My next issue with the movie has to do with the character struggles and growth which are apparent in the animated series but not so much in the movie. Having to condense the whole first season (all 20 episodes of them) into a 2 hour block I think really hurts the character depictions within the movie. For example, some episodes which deal specifically with Katara have been rewritten to include Aang and Katara's speeches given to him. While this seems a necessity because of the limitations of a 2 hour movie, I think it does reduce the growth potential of characters like Katara. This also seems to have led to another character difference. One of the key elements of the animated series (at least in my eyes) was the conflict between Aang's upbringing (and a vow of not killing anyone) and the influence of previous avatars while he is in the 'Avatar State'. Aang only entered the 'Avatar State' when in grave danger or when he lost control of his emotions, he was never able to voluntarily enter this state himself.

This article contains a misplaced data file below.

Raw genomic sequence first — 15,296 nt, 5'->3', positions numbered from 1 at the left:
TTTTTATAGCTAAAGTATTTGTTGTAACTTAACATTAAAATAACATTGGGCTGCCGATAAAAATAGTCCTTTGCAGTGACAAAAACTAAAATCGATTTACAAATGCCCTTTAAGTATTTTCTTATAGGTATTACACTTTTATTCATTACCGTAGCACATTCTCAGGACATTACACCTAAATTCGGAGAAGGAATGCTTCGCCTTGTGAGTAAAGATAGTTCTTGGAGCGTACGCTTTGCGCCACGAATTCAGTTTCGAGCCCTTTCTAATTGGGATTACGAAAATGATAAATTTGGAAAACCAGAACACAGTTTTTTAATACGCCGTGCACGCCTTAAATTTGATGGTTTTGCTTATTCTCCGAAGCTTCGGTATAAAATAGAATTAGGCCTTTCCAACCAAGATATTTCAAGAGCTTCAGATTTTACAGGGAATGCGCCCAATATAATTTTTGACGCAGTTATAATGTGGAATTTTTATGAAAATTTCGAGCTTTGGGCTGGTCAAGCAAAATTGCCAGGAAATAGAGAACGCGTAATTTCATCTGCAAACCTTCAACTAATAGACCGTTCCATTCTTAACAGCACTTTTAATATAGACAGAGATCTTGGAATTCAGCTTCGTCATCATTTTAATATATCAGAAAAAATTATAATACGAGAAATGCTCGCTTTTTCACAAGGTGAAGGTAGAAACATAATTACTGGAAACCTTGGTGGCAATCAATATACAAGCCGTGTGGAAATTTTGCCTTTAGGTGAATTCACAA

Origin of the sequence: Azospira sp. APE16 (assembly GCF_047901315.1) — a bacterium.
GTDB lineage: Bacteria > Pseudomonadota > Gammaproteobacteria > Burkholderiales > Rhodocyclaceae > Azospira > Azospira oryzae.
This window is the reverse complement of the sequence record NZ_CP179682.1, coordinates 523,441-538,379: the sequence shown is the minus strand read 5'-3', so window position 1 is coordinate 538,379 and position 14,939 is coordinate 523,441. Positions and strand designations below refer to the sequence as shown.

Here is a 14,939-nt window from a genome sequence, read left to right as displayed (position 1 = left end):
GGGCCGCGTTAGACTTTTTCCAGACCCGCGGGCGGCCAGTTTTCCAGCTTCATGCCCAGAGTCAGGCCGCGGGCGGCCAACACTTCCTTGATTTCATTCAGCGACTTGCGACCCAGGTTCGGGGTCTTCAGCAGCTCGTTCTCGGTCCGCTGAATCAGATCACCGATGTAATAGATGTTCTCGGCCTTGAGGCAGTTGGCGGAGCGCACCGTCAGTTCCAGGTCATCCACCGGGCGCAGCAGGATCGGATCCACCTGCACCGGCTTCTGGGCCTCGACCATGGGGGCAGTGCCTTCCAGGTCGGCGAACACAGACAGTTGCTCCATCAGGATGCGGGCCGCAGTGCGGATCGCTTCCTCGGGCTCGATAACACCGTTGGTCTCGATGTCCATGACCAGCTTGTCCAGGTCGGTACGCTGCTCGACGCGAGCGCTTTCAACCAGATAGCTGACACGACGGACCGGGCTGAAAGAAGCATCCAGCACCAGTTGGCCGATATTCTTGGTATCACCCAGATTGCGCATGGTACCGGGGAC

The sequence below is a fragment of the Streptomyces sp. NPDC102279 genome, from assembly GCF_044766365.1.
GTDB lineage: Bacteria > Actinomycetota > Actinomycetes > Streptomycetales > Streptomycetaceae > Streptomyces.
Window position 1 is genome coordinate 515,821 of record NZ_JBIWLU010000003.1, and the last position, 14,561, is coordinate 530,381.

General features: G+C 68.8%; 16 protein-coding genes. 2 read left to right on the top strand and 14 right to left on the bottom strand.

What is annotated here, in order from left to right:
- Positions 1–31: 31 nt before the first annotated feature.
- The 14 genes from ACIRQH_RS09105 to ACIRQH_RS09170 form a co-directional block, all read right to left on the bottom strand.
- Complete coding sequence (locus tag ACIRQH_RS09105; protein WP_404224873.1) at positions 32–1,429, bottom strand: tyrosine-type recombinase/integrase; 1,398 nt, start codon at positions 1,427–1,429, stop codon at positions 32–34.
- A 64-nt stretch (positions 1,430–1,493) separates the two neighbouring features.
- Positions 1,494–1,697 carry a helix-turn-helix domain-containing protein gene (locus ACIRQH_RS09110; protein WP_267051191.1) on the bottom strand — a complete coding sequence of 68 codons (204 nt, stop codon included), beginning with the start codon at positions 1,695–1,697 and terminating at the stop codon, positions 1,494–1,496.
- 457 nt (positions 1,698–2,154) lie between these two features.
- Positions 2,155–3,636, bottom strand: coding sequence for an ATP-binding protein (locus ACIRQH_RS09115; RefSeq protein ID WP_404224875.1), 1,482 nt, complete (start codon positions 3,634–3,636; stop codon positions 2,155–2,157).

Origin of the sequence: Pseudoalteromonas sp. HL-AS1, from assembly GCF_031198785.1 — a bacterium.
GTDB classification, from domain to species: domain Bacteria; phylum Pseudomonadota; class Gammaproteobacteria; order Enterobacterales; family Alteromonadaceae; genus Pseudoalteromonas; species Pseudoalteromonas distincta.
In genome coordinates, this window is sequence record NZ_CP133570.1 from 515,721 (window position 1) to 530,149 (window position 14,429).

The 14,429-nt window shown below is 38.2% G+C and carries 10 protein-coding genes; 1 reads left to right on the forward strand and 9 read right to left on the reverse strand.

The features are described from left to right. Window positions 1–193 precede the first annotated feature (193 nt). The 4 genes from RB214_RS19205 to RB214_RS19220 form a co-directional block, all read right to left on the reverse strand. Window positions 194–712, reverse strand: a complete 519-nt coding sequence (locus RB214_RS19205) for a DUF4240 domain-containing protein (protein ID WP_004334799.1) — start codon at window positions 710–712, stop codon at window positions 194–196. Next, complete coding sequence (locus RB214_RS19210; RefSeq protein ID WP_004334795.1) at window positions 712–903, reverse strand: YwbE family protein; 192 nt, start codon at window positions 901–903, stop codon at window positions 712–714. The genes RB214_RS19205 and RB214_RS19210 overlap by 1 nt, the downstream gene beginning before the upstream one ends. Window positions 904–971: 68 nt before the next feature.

(Spoiler Alert: In the series, Aang is present when the moon spirit is killed and that triggers the Avatar State and in this state he deals with the fire nation in an incredible show of power which serves as both a foreshadowing of the type of power Aang might be able to achieve later as well as showing that the Avatar stands outside of the normal cycle of elemental benders and therefore isn't affected by the lost of the Moon the way the rest of the Waterbenders are. Both of which are, to me, important events. Next to this Aang kills Commander Zhao, showing that while in the Avatar State, Aang is not Aang but all of the past lives and they are willing to kill to preserve balance.) This leads to important internal conflict for Aang and a transport for his growth in later seasons.